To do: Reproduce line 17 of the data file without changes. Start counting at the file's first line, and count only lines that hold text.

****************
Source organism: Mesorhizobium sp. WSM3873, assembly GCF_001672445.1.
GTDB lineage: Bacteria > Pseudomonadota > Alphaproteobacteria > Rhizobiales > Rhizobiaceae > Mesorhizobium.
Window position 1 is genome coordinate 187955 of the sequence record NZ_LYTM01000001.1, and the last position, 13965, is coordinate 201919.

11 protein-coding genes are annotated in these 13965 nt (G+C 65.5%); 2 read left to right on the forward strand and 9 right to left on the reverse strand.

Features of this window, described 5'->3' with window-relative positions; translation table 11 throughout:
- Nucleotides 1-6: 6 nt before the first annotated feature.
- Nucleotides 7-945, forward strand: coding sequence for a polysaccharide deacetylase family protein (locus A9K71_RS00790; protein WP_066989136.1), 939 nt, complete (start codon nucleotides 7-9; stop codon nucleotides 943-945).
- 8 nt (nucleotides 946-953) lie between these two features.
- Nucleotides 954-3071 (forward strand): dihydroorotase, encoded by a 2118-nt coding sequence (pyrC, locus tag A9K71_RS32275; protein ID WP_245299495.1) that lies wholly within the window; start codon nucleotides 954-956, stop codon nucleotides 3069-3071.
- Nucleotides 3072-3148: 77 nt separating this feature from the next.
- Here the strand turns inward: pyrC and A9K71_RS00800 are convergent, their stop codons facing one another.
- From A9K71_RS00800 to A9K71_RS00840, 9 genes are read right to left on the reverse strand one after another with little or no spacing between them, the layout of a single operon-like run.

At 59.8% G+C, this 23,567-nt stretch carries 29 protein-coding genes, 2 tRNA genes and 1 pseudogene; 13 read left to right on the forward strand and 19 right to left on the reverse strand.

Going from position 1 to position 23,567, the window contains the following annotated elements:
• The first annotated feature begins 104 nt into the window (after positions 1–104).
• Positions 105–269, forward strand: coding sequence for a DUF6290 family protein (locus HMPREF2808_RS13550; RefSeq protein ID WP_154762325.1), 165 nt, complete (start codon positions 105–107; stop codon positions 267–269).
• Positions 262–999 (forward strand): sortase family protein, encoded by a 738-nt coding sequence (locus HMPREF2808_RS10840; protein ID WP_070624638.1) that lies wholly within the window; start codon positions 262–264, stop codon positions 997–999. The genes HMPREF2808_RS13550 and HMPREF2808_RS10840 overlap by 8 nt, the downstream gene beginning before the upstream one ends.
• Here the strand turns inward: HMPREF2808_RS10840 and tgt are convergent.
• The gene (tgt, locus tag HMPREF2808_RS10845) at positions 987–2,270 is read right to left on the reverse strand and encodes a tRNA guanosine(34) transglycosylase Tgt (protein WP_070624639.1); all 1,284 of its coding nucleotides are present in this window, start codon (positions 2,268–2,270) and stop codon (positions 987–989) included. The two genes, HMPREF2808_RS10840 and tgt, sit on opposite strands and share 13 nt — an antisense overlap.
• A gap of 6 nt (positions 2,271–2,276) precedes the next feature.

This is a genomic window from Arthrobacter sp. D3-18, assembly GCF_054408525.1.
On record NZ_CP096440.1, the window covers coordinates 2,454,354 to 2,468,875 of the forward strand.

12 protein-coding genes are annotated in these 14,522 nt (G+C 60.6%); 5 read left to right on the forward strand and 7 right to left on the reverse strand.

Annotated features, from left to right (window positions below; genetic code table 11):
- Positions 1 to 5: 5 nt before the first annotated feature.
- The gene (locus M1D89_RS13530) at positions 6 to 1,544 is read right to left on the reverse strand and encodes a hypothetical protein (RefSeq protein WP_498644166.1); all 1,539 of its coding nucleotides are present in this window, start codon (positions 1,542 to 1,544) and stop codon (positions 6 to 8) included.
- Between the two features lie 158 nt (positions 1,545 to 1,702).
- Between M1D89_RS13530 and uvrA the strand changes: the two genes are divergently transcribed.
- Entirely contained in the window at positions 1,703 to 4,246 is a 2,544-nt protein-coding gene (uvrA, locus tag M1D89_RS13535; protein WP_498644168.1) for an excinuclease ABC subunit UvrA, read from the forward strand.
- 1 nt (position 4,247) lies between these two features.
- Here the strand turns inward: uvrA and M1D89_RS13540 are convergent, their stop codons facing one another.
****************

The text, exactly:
• Positions 262–999 (forward strand): sortase family protein, encoded by a 738-nt coding sequence (locus HMPREF2808_RS10840; protein ID WP_070624638.1) that lies wholly within the window; start codon positions 262–264, stop codon positions 997–999. The genes HMPREF2808_RS13550 and HMPREF2808_RS10840 overlap by 8 nt, the downstream gene beginning before the upstream one ends.